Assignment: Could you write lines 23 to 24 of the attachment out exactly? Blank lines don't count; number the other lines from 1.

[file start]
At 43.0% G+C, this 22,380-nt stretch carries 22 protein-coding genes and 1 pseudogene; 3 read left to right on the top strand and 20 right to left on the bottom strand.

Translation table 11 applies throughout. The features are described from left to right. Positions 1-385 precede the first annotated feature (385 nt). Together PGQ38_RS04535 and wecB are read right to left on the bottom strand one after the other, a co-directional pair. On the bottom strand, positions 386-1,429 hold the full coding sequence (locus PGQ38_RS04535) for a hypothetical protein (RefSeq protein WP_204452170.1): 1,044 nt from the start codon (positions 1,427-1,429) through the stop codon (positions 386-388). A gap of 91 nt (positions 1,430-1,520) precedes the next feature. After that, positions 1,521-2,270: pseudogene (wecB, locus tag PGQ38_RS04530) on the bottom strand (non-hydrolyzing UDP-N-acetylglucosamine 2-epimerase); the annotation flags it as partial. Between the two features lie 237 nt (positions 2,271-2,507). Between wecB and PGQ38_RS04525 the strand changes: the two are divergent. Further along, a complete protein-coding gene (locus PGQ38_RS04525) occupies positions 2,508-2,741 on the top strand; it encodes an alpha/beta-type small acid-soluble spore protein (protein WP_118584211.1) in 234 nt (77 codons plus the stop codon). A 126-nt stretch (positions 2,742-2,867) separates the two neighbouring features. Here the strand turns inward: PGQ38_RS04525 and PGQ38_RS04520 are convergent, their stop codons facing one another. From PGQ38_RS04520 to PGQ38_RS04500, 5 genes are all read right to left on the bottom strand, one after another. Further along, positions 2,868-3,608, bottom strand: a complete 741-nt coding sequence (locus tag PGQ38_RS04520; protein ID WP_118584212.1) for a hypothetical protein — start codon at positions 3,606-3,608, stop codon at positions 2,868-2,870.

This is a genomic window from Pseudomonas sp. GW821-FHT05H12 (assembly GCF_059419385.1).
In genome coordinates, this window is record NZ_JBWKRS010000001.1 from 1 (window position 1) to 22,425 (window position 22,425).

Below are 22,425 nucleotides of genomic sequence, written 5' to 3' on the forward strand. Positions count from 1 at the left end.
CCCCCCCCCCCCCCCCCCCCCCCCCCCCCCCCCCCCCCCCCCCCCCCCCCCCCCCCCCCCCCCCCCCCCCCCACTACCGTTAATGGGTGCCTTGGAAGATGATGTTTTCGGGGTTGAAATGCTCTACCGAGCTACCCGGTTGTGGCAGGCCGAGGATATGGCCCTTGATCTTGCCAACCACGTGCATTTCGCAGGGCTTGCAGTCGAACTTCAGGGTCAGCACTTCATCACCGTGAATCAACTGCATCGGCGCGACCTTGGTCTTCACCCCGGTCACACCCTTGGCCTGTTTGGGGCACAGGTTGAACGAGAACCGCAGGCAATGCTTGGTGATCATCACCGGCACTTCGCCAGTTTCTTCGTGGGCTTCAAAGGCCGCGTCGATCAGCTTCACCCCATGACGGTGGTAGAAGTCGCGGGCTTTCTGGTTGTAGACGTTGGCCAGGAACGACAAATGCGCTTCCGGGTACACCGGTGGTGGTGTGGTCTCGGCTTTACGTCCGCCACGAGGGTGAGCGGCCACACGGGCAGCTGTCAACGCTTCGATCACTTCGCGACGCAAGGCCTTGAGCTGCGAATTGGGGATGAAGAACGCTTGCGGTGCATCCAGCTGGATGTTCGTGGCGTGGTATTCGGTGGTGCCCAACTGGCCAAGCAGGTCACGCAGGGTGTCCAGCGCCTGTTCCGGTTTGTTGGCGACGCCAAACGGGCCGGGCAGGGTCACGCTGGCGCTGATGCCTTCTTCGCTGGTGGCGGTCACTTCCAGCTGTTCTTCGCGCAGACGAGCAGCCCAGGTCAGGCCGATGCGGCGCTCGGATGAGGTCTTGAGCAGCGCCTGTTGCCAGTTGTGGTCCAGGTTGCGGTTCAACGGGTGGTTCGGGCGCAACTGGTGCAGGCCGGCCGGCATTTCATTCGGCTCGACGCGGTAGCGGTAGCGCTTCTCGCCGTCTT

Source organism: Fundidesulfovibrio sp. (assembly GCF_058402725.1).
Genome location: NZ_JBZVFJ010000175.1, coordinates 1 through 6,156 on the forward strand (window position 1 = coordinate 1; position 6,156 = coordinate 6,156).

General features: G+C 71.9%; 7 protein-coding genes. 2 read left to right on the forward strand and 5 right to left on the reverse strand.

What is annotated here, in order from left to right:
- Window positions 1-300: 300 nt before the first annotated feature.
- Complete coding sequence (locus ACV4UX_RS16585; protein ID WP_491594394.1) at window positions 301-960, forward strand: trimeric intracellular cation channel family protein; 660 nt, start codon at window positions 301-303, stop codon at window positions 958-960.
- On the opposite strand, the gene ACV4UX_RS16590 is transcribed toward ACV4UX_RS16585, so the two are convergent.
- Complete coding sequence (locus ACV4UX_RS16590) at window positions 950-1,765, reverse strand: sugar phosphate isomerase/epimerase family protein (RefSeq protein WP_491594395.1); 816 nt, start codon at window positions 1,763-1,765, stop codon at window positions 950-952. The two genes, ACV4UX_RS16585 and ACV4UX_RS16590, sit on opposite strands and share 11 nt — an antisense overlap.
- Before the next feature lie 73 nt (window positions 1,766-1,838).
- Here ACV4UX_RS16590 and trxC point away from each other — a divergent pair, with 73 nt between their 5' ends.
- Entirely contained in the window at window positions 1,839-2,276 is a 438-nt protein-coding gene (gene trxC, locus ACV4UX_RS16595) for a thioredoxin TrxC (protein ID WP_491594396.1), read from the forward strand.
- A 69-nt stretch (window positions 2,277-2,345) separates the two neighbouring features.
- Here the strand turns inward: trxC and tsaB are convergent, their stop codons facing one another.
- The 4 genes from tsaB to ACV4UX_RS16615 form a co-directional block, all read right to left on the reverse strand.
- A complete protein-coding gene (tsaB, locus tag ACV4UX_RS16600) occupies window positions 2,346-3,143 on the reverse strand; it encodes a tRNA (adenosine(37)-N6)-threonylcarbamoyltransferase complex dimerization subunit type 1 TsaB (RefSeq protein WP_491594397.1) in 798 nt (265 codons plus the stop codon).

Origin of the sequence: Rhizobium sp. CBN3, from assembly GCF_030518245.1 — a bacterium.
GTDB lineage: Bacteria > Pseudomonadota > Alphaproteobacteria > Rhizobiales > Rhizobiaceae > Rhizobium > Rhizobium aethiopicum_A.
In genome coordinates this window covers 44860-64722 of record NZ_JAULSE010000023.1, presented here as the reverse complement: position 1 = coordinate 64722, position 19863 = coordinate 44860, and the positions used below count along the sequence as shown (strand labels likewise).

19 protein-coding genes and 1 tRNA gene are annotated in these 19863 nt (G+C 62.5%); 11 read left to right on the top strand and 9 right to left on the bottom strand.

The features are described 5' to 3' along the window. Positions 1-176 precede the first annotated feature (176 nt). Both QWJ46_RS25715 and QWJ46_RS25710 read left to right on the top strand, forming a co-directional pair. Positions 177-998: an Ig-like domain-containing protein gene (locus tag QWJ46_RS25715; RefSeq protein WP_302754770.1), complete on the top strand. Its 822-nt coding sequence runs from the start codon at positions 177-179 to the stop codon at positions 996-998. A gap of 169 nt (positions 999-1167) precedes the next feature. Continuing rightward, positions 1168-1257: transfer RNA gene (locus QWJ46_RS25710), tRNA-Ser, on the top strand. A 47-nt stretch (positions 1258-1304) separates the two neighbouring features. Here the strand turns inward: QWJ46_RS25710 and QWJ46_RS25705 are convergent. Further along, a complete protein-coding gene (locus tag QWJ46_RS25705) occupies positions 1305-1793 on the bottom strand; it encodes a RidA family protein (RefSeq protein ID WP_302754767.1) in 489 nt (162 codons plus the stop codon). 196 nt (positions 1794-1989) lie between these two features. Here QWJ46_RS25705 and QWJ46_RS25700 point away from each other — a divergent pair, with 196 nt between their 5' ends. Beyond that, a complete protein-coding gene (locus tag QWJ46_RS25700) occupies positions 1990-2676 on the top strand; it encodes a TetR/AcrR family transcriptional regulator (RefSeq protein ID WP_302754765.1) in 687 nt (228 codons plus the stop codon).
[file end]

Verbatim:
GTDB lineage: Bacteria > Pseudomonadota > Alphaproteobacteria > Rhizobiales > Rhizobiaceae > Rhizobium > Rhizobium aethiopicum_A.
In genome coordinates this window covers 44860-64722 of record NZ_JAULSE010000023.1, presented here as the reverse complement: position 1 = coordinate 64722, position 19863 = coordinate 44860, and the positions used below count along the sequence as shown (strand labels likewise).